1900s Honzo Zufu – MEDICINAL PLANTS ILLUSTRATED – MUSHROOMS – Tsunemasa Iwasaki

Japanese Mushrooms
Medicinal Plants
From the Colossal Botanical Treatise
“Honzo Zufu”
By Iwasaki Tsunemasa
Spectacular Colour Illustrations
Early 1900s

Iwasaki Tsunemasa (Kan-en)
Title: Honzo Zufu [Illustrated Manual of Medicinal Plants / Iconographia Plantarum]Japan, early 1900s. A most pleasing and highly illustrative Japanese monograph on mushrooms, being a copy of the work on medicinal mushrooms, from the multi-volume compendium of Iwasaki Tsunemasa titled Honzo Zufu. 8vo. 54 pages, offset colour-printed facsimile. Traditional karitoji paper binding string-stitched at spine, fukurotoji style (“bound-pocket” with folded leafs bound into spine), and opening from left to right. Ivory paper covers, title label, official red ink stamp to the first text leaf. All text is in Japanese. Volume measures approximately 17,5 x 26 cm. Very good condition, a visually striking historic work.Only six original sets of his work exist in Japan. The Royal Botanic Gardens, Kew, also possesses a complete set of the original manuscript volumes with hand-coloured woodblock print illustrations; else this monumental work is exceedingly scarce.

Honzo Zufu or “Illustrated Manual of Medicinal Plants” is the work of Tsunemasa Iwasaki (1786-1842), a Japanese botanist, zoologist and entomologist who compiled and published the valuable compendium in 93 volumes between 1830 and 1844. Honzo Zufu comprises illustrations and descriptions of some 2,920 plants, chiefly of Japanese origin. A classic work of botanical classification, begun in woodcut, then continued in manuscript form during the mid-19th century, it was finally edited by Shirai and published in final form, printed by colour woodblock with descriptions of species in Japanese, and accompanied by a Japanese-Latin index, in 1920-22.In 1828 the first volumes of Honzo Zufu were printed, with uncolored woodcut prints. Beginning in 1829, he issued manuscript volumes of a vastly expanded work under the same title, beautifully illustrated by watercolour paintings. Tsunemasa Iwasaki continued to work diligently, printing and distributing new volumes at the rate of about four volumes per year until the work was finished. A complete set is said to have been presented and dedicated to the Shogun in 1844, signaling its completion on a most honourable manner.Iwasaki was better known as Kan-en, his sobriquet which translates literally to “irrigation of a garden for plants”. He was a samurai in the service of the Tokugawa Shogunate, a born naturalist, and had access to about 150 illustrated volumes of Japanese botanical books. In 1826 at Edo, he had also become acquainted with the German physician and botanist Philipp Franz Balthasar von Siebold (1796-1866) who achieved prominence by his studies of Japanese flora and fauna and the introduction of Western medicine in Japan. He was the father of the first female Japanese doctor educated in Western medicine, Kusumoto Ine.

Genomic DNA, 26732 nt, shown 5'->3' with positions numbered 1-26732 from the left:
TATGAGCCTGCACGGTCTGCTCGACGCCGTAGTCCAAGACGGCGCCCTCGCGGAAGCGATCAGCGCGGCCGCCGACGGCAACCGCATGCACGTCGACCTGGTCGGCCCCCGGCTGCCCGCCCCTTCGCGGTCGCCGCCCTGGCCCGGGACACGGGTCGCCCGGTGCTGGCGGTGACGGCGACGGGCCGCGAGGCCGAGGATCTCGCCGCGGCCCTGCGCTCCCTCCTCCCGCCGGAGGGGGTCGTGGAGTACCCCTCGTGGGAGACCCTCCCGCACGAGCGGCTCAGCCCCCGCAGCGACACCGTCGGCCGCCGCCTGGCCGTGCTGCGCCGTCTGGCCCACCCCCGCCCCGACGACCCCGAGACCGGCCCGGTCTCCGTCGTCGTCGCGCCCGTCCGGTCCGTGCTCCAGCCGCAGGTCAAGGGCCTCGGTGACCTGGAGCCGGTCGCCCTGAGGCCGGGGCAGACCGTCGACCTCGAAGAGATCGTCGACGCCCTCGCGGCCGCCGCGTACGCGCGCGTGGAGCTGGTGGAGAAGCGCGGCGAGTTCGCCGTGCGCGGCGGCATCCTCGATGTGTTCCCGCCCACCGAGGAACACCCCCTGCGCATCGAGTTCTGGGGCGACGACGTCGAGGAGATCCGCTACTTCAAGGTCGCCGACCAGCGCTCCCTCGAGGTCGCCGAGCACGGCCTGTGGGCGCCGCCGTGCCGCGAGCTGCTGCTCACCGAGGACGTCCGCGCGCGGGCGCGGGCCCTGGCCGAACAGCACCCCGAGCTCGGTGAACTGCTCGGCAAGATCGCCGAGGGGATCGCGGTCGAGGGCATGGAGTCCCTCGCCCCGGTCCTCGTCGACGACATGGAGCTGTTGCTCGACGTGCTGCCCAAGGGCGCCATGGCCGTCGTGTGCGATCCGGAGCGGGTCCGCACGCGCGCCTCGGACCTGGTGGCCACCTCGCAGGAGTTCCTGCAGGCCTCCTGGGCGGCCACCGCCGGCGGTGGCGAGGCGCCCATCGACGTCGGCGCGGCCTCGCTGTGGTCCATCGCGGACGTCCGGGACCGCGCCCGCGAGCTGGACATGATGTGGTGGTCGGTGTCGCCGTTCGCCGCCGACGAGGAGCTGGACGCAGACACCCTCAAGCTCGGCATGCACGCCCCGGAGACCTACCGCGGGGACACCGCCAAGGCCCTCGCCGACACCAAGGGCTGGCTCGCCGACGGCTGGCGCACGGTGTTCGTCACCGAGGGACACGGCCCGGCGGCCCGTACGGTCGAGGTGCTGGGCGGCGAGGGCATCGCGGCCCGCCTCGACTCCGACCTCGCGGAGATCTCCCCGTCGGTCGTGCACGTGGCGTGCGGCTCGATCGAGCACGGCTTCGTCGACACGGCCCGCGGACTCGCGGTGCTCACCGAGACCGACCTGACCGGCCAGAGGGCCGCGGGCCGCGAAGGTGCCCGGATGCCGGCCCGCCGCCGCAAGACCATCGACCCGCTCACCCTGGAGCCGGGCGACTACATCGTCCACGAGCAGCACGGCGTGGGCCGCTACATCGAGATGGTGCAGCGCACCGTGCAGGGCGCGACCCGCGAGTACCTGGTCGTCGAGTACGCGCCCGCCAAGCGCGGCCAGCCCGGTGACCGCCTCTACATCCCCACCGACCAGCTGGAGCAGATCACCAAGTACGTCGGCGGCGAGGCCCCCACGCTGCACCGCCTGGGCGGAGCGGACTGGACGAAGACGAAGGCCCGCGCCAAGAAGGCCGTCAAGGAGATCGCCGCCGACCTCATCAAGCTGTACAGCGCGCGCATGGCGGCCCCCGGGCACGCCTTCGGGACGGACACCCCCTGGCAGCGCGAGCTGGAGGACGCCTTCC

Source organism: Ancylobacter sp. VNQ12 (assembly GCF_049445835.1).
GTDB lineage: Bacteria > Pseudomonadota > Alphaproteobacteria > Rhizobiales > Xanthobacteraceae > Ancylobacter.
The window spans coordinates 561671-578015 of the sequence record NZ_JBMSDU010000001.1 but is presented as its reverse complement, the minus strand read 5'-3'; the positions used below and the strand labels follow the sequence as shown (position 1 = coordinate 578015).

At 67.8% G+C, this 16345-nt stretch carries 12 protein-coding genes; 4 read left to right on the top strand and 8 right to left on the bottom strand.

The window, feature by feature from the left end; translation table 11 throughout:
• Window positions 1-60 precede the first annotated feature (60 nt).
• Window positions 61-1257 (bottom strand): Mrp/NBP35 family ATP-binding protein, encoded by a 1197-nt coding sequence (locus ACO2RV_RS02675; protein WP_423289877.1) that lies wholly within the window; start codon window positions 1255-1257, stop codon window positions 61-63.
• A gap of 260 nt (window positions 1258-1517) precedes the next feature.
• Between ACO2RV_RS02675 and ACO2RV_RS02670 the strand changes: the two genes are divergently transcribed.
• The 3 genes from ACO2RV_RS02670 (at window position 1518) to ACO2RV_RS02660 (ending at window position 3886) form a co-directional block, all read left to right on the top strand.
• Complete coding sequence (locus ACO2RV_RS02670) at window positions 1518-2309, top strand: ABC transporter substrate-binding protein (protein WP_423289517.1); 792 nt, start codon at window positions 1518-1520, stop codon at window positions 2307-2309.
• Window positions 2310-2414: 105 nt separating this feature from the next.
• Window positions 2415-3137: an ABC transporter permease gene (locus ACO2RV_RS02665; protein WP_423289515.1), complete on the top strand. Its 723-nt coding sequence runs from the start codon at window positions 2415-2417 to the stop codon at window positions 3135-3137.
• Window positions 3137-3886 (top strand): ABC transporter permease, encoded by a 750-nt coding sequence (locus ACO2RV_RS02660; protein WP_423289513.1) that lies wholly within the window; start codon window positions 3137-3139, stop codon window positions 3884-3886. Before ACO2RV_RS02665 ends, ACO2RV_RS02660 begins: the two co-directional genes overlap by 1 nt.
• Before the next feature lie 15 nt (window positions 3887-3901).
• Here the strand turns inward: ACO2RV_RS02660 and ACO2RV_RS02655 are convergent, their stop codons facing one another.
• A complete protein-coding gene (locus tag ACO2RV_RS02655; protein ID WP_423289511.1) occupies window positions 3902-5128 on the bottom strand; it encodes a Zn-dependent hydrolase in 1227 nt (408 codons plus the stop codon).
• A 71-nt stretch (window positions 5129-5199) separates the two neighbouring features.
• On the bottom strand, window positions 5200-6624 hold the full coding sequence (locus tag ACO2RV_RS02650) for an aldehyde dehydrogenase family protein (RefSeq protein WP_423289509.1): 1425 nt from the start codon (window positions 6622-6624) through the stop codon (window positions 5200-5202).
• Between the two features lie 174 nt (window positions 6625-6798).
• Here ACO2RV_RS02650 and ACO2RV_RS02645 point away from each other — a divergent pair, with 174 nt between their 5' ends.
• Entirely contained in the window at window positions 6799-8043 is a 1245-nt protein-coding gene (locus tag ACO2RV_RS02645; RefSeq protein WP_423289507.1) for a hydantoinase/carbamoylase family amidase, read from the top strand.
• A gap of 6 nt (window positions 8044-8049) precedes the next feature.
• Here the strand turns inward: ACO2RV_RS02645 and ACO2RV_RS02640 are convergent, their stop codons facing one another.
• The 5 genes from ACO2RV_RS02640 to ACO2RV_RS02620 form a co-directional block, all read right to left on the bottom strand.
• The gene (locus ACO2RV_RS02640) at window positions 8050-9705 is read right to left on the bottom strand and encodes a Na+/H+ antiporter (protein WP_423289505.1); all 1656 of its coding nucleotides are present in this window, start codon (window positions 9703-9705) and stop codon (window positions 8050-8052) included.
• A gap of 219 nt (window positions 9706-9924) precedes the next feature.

Before embarking on what would become nothing short of a Japanese botanical encyclopaedia, Iwasaki had written an 8-volume commentary on “Kyuko Honzo” which was finished in 1817, but was never published. Following that, he produced an excellent work on plant propagation, which alone would place him among the leaders in the horticultural history of Japan.Iwasaki Tsunemasa (Kan-en) also wrote:

   •    Buko-sanbutsu-shi a work on the natural history of the Edo district including botany zoology and entomology as lists.

   •    Honzo Sen’yo (Essentials to the study of plants and animals). Unpublished. Two volumes, includes insects and gives some Dutch names. Some editions include the Binomial nomenclature introduced by Carl Linnaeus in 1758.

   •    Somoku-sodategusa (Cultivation of Flowering Plants). Two volumes of woodcut illustrations (1818). Includes 13 Ukiyo-e of insects which cause plant damage. One was Papilio xuthus which fed on fragrant citrus. He described the larva with its osmeterium.

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